The transit industry loses $50 billion a year. It’s customer base is dwindling. Business in many regions has declined by 20 to 40 percent. Yet Bloomberg, one of the nation’s leading business publications, says, “The outlook for public transit isn’t all that bad.”
Sheesh. Just how bad does it have to be to be “that bad”?
According to Bloomberg columnist Noah Smith, light-rail and commuter-rail ridership “are at all-time highs.” Although his chart appears to show ridership increasing through 2017, according to the source of data in his chart, ridership reports from the American Public Transportation Association (APTA), both light rail and commuter rail declined in 2017 and light rail (which APTA equates with streetcars) was much higher before 1955 than it is today.
It is true that both light- and commuter-rail ridership in 2017 were higher than 2014, a time period during which, Smith claims, heavy rail (subways and elevateds) was “down only slightly.” The different scales on Smith’s charts disguise the fact that heavy rail lost almost nine times as many riders during that period as were gained by light and commuter rail together.
Moreover, the only reason light rail grew at all was the opening of new lines, and all of that growth was offset by declining bus ridership in the cities that opened the new lines. Between 2014 and 2017, buses nationwide lost 35 riders for every one gained by light and commuter rail.
Based on the charts, Smith concludes that “the decline in U.S. transit comes almost entirely from buses” and that “trains will still be a good bet.” It’s true that about 80 percent of the decline is from buses. But buses are the backbone of the industry, providing 100 percent of transit ridership in most regions and, until the recent decline, more than 50 percent nationwide, so a loss in bus ridership can’t be dismissed as irrelevant.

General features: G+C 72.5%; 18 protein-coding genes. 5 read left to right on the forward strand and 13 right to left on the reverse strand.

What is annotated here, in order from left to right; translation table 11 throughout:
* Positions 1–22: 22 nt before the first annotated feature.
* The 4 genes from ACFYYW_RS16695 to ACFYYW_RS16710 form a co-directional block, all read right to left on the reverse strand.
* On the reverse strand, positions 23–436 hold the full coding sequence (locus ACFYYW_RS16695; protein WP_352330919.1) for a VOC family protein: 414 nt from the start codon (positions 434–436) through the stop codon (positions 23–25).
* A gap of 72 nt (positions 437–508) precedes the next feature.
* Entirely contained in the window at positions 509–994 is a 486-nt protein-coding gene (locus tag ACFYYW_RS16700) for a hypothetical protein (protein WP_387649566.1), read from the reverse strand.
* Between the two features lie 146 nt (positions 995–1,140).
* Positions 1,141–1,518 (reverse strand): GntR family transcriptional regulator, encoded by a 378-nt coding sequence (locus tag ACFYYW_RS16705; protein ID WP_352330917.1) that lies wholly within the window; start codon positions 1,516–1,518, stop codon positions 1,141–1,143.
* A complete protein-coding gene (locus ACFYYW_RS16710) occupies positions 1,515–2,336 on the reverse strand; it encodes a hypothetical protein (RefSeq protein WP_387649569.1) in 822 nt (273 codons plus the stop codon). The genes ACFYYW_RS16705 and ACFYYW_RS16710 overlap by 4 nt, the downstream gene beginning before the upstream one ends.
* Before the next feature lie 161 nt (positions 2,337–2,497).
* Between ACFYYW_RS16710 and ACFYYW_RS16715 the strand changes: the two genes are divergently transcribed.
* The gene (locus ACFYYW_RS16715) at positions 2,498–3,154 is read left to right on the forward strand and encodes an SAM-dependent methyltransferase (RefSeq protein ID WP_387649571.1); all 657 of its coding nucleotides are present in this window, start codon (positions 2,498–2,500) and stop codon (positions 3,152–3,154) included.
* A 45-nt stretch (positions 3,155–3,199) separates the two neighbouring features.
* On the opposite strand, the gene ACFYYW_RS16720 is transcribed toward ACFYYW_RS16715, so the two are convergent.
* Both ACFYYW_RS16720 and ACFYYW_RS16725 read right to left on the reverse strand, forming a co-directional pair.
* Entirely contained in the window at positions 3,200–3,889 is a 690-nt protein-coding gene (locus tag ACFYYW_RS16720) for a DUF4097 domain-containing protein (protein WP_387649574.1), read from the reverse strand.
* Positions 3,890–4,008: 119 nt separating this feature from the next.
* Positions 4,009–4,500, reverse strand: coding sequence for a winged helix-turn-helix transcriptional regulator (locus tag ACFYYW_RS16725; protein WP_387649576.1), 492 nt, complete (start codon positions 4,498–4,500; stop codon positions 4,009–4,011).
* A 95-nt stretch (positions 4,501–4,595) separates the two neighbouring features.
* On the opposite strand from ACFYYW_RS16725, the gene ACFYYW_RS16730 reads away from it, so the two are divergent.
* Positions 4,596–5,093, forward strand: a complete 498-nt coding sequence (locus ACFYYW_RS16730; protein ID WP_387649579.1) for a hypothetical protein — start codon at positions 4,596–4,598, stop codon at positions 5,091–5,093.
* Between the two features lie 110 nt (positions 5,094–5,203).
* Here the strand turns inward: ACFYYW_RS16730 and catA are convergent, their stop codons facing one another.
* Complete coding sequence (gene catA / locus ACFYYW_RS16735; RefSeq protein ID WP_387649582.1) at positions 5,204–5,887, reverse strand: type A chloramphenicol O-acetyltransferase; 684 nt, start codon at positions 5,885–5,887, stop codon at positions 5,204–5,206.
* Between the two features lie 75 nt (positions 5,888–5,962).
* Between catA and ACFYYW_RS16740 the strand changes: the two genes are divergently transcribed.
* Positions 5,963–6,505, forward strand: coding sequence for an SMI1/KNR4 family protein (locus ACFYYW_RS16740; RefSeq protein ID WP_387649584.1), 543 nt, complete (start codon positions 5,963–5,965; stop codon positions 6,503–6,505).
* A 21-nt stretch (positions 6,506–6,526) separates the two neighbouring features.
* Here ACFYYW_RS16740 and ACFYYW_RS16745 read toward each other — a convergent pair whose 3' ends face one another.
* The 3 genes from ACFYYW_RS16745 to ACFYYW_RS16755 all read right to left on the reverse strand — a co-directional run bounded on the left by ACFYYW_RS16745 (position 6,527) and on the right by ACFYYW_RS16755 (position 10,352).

Smith’s presumption is that bus and rail ridership aren’t connected. In fact, one reason bus ridership is plummeting is that too many cities bet on trains and the resulting construction cost overruns, the high costs of rail maintenance, and debt service on rail bonds forced them to cut bus service.
Here are some hard facts. According to data just released by the Federal Transit Administration, nationwide transit ridership in the first two months of 2018 was 2.2 percent less than the same two months of 2017. In turn, 2017 ridership was 4.9 percent less than 2016 and 11.5 percent less than 2014. Nearly all forms of transit are declining.
If an 11.5 percent nationwide loss since 2014 doesn’t sound “that bad,” how about a 31 percent loss in Cleveland? Or 20 to 26 percent losses in Charlotte, Columbus, Miami-Ft. Lauderdale, St. Louis, Tampa-St. Petersburg, Virginia Beach-Norfolk, and Washington DC? Or 15 to 20 percent losses in Atlanta, Boston, Dallas-Fort Worth, Los Angeles, and Philadelphia, among many other regions? Since 2010, Memphis is down 40 percent!
These regions are all very different – some large, some small; some growing rapidly, some slowly; some with trains, some with only buses – but the trend is downward everywhere except Seattle. And Seattle’s upward trend may have more to do with the confluence of Millennials, university students, and Pacific Northwest weirdness than the kind of transit Seattle is offering, so should not be construed as an example for other cities to follow.
Trains are an especially bad bet because they represent an expensive 30- to 50-year investment, so if the bet proves wrong, cities will be stuck paying the mortgage on empty railcars and tracks for decades. Outside of Manhattan, buses can move more people than trains at a far lower cost, and in Manhattan, new rail construction is ridiculously expensive.